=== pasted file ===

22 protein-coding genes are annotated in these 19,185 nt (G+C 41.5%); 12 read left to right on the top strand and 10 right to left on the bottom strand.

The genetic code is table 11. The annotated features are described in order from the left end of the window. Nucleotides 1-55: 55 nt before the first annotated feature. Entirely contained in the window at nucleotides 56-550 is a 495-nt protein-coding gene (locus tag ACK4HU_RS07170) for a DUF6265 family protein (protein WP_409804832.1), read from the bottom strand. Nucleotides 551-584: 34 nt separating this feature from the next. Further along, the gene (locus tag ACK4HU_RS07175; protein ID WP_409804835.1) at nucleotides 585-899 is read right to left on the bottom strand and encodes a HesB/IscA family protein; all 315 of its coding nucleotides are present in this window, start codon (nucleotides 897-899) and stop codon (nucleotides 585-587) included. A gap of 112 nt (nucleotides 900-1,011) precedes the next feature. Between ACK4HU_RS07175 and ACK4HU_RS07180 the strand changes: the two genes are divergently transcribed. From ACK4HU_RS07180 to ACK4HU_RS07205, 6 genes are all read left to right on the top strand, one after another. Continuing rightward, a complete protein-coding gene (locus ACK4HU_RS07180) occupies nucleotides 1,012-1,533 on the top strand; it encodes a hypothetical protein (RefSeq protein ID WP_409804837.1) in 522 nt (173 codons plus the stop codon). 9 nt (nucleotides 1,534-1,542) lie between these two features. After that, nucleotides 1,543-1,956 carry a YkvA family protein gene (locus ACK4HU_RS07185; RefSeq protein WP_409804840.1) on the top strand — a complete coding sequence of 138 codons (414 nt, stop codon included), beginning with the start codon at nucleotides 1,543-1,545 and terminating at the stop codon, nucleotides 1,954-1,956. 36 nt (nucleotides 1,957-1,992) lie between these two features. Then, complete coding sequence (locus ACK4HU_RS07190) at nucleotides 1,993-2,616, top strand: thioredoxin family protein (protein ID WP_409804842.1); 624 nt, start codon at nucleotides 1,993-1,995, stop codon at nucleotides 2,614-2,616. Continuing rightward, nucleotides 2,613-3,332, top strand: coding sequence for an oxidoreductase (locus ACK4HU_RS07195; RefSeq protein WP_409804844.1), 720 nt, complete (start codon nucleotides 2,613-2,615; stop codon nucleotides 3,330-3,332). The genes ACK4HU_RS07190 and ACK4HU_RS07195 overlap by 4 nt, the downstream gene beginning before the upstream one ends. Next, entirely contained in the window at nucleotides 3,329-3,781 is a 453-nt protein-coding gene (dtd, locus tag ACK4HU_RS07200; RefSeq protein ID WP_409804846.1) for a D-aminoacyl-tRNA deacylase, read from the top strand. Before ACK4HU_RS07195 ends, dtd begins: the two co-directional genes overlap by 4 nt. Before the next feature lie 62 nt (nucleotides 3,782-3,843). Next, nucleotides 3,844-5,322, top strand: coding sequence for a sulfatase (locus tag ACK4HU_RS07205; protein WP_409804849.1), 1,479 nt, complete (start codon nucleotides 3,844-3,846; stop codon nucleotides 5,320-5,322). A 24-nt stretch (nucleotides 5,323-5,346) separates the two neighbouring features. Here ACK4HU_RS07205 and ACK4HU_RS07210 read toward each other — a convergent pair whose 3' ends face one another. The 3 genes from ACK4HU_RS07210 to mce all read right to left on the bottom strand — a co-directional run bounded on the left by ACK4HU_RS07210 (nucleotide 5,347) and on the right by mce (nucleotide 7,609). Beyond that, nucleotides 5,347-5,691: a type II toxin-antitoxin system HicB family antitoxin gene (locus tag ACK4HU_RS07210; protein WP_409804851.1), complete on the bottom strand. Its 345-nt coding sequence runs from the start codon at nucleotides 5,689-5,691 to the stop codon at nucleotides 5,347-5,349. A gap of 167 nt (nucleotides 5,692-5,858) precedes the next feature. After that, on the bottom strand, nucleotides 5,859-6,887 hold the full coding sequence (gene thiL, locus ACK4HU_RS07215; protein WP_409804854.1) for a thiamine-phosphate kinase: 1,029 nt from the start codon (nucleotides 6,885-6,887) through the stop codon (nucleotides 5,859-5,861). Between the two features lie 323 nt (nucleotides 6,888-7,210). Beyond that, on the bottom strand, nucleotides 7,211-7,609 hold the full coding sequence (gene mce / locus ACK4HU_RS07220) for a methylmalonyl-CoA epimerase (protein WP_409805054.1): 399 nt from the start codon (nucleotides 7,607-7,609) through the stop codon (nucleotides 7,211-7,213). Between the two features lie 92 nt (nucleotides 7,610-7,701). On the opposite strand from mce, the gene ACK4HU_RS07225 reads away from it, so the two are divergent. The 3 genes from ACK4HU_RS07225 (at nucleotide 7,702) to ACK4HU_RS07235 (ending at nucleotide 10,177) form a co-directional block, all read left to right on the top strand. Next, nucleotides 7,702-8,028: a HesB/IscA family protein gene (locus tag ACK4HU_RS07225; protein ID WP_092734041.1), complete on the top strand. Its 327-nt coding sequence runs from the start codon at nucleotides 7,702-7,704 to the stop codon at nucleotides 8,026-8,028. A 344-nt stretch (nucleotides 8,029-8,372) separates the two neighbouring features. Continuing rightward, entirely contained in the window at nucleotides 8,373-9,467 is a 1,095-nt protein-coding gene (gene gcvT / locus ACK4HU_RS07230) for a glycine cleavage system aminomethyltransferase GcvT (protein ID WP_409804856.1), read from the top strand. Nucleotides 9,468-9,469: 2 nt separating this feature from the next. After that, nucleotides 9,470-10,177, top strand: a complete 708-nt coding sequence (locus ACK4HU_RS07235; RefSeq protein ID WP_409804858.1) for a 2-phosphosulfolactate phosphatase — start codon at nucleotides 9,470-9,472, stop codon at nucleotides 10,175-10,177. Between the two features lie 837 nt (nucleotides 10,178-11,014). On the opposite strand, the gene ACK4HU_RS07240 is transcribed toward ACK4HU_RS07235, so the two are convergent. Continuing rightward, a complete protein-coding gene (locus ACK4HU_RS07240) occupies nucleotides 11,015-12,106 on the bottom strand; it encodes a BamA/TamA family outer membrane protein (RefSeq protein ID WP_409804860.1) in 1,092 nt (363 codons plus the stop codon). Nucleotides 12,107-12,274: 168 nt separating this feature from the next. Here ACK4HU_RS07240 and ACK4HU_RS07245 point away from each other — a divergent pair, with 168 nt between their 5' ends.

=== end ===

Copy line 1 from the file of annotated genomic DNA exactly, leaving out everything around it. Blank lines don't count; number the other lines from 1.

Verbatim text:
22 protein-coding genes are annotated in these 19,185 nt (G+C 41.5%); 12 read left to right on the top strand and 10 right to left on the bottom strand.